Finally, participants were asked open-ended questions about how often (if at all) they discussed issues related to weight, who were involved in these discussions, and what was discussed. They were also asked whether they were currently trying to gain or lose weight, whether they had been successful, and what methods they used to change their weight.


Medians, means and standard deviations were calculated for responses to each of the eight questions. Spearman’s rho was used to quantify the strength of the associations among the responses. Children’s and parents’ responses were compared across the eight attitudinal dimensions using Mann–Whitney tests. Participants were clustered according to the eight attitudinal variables (Table 2). All variables were standardised before clustering. Analysis was performed using K-Means clustering based on squared Euclidean distance [33]. The number of clusters was determined from an error function plot. Centroids were calculated and cluster membership was determined based on the nearest centroid. Feature Selection, a data mining approach [34], was used to determine which input variables were the most important in discriminating among the clusters. Cluster correlates were determined using analysis of variance for continuous variables, and chi-square for categorical variables. Alpha was set at 0.05, and sequential Bonferroni adjustment was used to correct for capitalisation on chance.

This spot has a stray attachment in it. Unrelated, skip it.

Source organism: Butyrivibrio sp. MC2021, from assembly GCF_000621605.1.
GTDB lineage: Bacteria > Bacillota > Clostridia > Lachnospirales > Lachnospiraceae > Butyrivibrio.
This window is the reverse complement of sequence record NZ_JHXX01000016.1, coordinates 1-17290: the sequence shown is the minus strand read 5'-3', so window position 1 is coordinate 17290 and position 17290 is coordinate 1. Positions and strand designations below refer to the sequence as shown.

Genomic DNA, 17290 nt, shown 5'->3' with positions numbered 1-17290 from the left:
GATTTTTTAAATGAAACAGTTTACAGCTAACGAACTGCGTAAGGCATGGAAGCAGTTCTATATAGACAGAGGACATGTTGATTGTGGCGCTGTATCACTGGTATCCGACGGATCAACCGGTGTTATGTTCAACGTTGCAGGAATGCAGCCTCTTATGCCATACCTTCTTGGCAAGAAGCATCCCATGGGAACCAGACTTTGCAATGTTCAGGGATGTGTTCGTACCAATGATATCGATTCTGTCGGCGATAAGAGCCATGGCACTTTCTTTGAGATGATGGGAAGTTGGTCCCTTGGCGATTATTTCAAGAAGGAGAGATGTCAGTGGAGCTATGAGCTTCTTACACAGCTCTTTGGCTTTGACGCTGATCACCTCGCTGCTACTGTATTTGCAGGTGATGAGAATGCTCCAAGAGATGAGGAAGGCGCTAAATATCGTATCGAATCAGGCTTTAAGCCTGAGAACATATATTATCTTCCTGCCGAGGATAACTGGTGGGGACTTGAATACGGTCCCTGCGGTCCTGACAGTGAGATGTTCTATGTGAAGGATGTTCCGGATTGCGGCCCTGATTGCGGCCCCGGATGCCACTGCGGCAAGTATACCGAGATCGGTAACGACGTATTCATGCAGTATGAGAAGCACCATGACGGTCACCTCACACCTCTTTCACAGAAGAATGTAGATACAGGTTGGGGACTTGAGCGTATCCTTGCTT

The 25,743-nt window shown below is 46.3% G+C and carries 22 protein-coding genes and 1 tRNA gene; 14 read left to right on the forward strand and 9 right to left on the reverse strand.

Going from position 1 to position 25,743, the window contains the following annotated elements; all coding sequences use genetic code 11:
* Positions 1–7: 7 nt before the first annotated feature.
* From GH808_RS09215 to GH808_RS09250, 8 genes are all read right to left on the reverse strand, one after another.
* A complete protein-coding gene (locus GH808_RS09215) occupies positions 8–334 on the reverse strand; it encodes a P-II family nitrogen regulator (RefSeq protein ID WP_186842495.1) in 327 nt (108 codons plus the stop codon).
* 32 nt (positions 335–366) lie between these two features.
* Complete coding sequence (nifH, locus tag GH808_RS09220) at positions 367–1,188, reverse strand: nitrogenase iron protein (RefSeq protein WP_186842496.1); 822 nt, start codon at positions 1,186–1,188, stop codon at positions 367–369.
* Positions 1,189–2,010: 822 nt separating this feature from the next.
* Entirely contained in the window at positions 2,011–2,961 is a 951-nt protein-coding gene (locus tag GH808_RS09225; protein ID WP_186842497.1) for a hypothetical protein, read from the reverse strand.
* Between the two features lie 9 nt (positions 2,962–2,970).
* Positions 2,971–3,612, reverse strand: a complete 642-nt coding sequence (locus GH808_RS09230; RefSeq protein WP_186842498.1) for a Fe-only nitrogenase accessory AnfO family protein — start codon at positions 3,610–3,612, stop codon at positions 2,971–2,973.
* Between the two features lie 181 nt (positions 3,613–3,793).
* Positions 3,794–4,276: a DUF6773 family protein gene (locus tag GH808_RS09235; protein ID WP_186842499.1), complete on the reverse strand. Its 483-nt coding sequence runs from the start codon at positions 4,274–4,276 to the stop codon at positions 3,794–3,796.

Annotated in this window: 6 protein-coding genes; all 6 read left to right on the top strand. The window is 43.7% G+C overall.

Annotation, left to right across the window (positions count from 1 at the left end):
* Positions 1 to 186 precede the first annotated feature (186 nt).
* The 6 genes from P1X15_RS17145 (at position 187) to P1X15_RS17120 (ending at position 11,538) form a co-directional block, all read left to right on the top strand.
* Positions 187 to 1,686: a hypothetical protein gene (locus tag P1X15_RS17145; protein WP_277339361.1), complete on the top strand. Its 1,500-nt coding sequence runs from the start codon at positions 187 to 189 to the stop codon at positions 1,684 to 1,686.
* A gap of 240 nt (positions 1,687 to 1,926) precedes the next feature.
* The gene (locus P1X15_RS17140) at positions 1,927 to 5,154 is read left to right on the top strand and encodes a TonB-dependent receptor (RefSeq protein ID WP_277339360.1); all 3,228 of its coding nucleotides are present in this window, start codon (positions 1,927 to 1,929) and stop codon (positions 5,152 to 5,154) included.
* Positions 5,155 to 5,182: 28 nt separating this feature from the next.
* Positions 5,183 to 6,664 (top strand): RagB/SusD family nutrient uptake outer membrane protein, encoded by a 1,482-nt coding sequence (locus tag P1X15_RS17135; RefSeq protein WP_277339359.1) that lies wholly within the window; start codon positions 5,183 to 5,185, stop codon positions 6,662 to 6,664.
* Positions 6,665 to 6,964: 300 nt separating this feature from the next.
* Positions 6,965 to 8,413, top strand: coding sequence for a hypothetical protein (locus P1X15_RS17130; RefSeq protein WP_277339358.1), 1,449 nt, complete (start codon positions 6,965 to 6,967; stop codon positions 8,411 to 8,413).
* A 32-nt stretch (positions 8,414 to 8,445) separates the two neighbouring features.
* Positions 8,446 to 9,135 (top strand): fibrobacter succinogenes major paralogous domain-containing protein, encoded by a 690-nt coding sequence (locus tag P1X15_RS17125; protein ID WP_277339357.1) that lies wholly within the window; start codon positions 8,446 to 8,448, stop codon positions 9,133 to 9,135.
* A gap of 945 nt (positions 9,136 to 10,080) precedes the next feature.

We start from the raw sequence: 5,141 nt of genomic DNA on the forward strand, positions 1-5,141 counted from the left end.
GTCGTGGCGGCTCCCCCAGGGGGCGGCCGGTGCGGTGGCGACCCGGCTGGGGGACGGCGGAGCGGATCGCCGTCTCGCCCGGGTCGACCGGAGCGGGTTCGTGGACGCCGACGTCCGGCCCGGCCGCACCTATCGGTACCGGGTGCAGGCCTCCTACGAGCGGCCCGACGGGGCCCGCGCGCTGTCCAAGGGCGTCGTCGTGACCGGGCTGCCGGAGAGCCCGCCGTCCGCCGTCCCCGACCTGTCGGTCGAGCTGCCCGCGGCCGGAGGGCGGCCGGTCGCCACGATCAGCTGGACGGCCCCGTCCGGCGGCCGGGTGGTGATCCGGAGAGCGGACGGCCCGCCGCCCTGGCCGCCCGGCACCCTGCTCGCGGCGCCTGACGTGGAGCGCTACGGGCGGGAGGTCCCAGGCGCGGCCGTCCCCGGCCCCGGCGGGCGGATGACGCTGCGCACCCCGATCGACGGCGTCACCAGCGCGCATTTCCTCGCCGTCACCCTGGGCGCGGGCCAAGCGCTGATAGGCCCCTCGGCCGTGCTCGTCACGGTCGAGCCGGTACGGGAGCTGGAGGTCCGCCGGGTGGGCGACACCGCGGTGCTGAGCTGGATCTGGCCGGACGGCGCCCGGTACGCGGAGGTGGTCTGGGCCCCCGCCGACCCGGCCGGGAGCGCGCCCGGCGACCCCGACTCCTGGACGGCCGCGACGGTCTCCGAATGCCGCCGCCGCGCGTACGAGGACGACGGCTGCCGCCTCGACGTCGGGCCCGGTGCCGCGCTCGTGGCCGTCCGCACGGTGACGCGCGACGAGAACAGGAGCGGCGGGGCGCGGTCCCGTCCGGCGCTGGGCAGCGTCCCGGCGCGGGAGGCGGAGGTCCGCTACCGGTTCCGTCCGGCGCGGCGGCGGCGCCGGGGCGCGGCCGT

Table 2 Characteristics of the participants in this study

We then analysed the qualitative questions that were embedded within the survey using a constant comparative method [35], and compared them to the quantitative results. The aim of this was to provide a rich narrative complement to the statistical data and to help us to understand why and how attitudes had been formed. Participants’ narratives were grouped according to the three attitudinal clusters. We then compared participants’ qualitative responses to their quantitative responses, looking for differences and similarities in responses, and differences and similarities in responses within and between participant groupings.